Sunday, 26 July 2015

6 books I will always re-read



Because I don't have quite as much time for reading these days as I did when I was in school and college (and uni if you count my gargantuan English Lit reading list), choosing to re-read a book isn't a decision I take lightly. There are however a selection of books that I will always revisit and will forever have a place on my bookshelf. Here they are...

Harry Potter - The HP series was my first literary love. I was addicted to the wizarding world and would read the books cover to cover, over and over until the next one came out. By the time the final instalment came out I was about 15 so was actually allowed to queue up at midnight with my dad to get a copy. Fast forward to me aged 23 and I have a tattoo and a decent stash of merchandise to my name that's dotted about the house. You can take the girl out of Hogwarts...

The Hunger Games - This trilogy sort of helped ease the Potter deprivation I experienced in the years after it had ended. I can't explain how good of a young adult writer Suzanne Collins is. The story is a haunting one and the hype is so beyond justified. I remember finishing Mockingjay and immediately picking the first book up again at 2am to start again because I just wasn't ready for it to end!

Dracula by Bram Stoker - Although I like my reading material dark, I had never even thought to read Dracula until it appeared on the Gothic module of my university course. It's an epistolary novel in format, that is, the story is told through a series of diary entries and accounts by each of the central characters. It's definitely dark and mysterious, and at times scary but wasn't what I was expecting. I've reread it a couple of times and am always blown away by the pace and urgency Stoker creates.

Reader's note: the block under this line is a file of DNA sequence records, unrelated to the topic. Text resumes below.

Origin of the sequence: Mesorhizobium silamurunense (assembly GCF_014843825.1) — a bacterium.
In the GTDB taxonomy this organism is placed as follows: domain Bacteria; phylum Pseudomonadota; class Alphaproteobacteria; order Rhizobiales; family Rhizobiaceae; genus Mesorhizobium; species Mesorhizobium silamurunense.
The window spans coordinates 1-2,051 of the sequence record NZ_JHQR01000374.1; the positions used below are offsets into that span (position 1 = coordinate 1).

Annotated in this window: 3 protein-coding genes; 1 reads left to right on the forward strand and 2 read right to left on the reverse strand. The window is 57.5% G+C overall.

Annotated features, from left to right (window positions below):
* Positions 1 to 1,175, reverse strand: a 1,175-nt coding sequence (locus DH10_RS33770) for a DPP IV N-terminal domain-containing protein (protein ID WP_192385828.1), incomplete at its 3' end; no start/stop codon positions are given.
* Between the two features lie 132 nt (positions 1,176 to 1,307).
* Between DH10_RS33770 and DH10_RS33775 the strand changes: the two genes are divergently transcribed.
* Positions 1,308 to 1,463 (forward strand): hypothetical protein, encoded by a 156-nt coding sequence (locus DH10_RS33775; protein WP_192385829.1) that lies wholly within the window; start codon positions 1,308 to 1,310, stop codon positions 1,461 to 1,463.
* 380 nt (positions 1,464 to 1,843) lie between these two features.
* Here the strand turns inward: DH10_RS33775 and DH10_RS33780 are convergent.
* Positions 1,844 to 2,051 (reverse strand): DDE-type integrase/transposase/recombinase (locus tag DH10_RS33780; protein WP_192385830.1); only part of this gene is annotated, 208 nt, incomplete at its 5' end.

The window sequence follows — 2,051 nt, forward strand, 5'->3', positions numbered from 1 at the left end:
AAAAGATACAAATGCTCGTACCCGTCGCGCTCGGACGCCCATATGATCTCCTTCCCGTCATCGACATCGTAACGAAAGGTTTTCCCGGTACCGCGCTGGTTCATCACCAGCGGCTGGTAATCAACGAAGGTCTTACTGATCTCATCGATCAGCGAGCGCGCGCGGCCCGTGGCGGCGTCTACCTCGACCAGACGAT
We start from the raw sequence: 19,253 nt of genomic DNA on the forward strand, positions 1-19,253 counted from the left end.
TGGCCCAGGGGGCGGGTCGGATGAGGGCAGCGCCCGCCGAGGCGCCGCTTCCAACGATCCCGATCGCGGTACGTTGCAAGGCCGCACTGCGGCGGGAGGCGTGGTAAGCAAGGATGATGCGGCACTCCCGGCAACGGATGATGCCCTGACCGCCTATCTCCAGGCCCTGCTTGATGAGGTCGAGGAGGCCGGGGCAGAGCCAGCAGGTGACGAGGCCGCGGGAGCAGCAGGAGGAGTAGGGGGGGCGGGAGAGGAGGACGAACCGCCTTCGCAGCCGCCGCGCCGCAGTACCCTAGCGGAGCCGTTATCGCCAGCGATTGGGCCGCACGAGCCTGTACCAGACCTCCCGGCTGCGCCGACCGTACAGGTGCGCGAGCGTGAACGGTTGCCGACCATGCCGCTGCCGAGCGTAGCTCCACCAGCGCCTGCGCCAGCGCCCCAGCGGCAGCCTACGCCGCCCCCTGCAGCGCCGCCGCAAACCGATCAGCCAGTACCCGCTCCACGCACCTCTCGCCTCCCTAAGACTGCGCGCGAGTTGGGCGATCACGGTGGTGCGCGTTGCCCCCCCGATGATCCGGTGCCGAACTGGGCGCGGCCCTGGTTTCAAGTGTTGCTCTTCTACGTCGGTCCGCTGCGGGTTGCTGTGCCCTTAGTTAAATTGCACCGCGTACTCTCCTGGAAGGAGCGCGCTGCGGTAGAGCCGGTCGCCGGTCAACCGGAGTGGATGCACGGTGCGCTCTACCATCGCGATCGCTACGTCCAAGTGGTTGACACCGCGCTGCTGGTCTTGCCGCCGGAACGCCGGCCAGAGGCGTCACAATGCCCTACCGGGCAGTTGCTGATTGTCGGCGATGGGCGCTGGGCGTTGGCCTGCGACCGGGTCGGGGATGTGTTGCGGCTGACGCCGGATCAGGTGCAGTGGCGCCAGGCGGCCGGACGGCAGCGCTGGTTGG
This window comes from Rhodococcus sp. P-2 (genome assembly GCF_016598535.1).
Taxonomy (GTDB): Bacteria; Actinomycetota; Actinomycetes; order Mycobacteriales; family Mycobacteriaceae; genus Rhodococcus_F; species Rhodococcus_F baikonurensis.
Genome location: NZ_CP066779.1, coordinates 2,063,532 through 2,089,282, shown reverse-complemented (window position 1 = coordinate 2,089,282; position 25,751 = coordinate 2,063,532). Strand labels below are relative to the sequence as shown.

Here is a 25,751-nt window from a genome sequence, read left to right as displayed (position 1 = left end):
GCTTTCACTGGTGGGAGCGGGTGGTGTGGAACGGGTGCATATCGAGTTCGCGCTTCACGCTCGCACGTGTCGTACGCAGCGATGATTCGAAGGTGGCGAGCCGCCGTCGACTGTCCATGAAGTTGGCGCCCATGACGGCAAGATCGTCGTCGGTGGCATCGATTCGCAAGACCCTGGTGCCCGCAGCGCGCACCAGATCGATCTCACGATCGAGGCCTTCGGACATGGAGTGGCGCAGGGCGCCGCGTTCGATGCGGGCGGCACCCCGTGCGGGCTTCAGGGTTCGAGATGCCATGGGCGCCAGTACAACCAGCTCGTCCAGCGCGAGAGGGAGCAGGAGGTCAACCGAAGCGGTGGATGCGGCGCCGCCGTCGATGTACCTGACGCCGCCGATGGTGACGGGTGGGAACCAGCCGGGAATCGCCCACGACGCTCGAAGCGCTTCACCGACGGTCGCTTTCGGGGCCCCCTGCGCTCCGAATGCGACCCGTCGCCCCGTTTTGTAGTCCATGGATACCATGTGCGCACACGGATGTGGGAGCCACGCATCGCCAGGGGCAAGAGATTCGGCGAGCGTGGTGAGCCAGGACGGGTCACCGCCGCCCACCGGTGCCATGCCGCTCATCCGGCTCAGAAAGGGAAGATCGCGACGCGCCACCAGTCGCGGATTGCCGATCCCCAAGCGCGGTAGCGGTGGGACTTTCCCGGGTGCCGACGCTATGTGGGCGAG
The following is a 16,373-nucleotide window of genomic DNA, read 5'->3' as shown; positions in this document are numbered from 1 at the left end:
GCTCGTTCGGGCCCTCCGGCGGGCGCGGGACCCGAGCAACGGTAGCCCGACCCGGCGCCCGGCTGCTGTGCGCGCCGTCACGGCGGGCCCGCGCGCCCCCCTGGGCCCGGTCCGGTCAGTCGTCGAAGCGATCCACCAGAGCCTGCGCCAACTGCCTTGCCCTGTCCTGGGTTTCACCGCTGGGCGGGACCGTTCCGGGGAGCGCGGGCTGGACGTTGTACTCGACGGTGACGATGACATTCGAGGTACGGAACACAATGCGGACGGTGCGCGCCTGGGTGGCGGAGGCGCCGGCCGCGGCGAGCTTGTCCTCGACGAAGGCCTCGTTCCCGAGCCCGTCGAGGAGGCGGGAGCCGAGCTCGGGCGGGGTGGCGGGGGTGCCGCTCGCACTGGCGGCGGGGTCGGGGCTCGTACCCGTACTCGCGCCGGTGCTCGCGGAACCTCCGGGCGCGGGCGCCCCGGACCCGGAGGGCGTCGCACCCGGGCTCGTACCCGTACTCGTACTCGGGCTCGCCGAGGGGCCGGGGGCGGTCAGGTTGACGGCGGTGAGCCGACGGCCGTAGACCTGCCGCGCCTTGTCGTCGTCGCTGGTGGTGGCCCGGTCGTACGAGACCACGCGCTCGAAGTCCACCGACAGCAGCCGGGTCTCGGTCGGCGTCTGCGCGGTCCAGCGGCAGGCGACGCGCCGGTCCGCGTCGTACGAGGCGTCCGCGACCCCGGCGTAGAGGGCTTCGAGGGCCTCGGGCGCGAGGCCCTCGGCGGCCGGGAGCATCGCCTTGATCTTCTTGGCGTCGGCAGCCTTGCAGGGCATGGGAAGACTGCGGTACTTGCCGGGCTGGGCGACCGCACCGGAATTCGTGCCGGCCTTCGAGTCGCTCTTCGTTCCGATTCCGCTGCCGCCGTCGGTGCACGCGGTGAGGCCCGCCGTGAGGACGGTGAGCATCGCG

Saturday Night and Sunday Morning by Alan Sillitoe - This is a book I also picked up at uni. It's famous for being part of the 'Angry young men' movement of the 1950s, in which much of male socitey, especially the working class, felt disaffected. It's also where the band Arctic Monkey's picked up the title of their debut album - you'll know it when you read it!

The Bone People by Keri Hulme - This is such a weird and wonderful book. Keri Hulme is a New Zealand based writer, and the story is full of Mauri words and poetry. There's even a dictionary in the back! It's a very emotional story about love and violence, and it's also tinged with magic realism thanks to a heavy focus on mythology. It was difficult to read at first but will eventually suck you in.

Rebecca by Daphne du Maurier - This is a book I never expected to like. I certainly have my favourites here and there in what you might call the classic canon, but I'm not a huge fan of classic literature in general or 'wholesome' stories. Rebecca was a book I always considered to fit in to that category, until it was recommended to me by a college tutor. It has that element of mystery about it that keeps you reading and is full of good old-fashioned scandal!

What books would you always go back to for a good read?
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